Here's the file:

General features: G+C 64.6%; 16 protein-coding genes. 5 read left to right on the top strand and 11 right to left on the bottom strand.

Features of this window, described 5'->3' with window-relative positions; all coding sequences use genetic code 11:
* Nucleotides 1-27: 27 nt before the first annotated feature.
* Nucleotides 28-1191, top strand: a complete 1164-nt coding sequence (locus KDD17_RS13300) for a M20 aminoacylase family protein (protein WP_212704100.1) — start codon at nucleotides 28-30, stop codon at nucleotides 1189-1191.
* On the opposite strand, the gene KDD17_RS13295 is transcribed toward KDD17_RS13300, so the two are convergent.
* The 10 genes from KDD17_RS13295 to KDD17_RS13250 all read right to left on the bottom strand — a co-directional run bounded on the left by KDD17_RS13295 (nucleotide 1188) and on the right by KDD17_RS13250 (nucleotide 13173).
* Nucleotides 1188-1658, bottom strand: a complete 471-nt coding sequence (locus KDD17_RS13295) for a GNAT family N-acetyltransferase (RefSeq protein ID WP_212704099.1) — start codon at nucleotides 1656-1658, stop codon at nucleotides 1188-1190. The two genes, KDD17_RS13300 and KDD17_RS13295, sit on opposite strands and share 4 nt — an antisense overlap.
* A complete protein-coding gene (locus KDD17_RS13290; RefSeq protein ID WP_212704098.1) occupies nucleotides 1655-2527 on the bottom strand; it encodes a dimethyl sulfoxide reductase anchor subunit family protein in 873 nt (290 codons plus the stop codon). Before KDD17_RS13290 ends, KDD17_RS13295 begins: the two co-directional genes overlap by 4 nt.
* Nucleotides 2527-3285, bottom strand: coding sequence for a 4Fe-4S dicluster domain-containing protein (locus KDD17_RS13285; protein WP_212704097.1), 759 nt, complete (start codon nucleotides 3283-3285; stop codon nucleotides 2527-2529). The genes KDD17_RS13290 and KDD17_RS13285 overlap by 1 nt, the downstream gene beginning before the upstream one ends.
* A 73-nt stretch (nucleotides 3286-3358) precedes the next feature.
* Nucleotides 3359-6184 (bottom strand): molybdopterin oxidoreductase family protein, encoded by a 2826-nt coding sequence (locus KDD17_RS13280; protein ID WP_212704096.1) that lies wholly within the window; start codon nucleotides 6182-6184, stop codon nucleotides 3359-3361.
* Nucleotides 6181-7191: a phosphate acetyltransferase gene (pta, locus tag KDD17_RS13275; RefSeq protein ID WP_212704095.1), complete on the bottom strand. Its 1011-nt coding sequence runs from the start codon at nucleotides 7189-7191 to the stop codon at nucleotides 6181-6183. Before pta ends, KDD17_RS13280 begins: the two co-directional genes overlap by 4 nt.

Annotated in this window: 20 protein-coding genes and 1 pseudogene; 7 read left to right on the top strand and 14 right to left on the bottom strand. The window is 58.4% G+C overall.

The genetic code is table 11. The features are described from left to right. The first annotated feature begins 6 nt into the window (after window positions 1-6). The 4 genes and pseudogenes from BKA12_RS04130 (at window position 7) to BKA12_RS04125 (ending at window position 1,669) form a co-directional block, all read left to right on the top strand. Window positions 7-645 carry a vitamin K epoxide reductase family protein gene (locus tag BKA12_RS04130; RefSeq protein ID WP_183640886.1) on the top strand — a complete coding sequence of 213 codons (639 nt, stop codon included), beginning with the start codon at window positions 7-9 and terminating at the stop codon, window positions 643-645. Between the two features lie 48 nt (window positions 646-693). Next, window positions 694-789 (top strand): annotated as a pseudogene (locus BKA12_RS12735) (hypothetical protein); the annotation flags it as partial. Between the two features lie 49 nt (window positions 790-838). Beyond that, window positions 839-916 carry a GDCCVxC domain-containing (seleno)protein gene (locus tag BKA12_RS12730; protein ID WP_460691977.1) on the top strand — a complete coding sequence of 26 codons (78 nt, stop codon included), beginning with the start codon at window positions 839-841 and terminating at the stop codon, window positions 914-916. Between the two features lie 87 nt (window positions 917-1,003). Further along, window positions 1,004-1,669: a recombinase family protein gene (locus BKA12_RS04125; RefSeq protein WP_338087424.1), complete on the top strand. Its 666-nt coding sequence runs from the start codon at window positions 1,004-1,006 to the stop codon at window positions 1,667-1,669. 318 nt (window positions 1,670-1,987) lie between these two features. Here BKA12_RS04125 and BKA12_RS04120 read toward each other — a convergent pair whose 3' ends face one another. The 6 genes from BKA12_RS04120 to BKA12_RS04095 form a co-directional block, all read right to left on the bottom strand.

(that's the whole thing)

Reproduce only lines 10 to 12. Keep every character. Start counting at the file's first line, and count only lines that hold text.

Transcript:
* A 73-nt stretch (nucleotides 3286-3358) precedes the next feature.
* Nucleotides 3359-6184 (bottom strand): molybdopterin oxidoreductase family protein, encoded by a 2826-nt coding sequence (locus KDD17_RS13280; protein ID WP_212704096.1) that lies wholly within the window; start codon nucleotides 6182-6184, stop codon nucleotides 3359-3361.
* Nucleotides 6181-7191: a phosphate acetyltransferase gene (pta, locus tag KDD17_RS13275; RefSeq protein ID WP_212704095.1), complete on the bottom strand. Its 1011-nt coding sequence runs from the start codon at nucleotides 7189-7191 to the stop codon at nucleotides 6181-6183. Before pta ends, KDD17_RS13280 begins: the two co-directional genes overlap by 4 nt.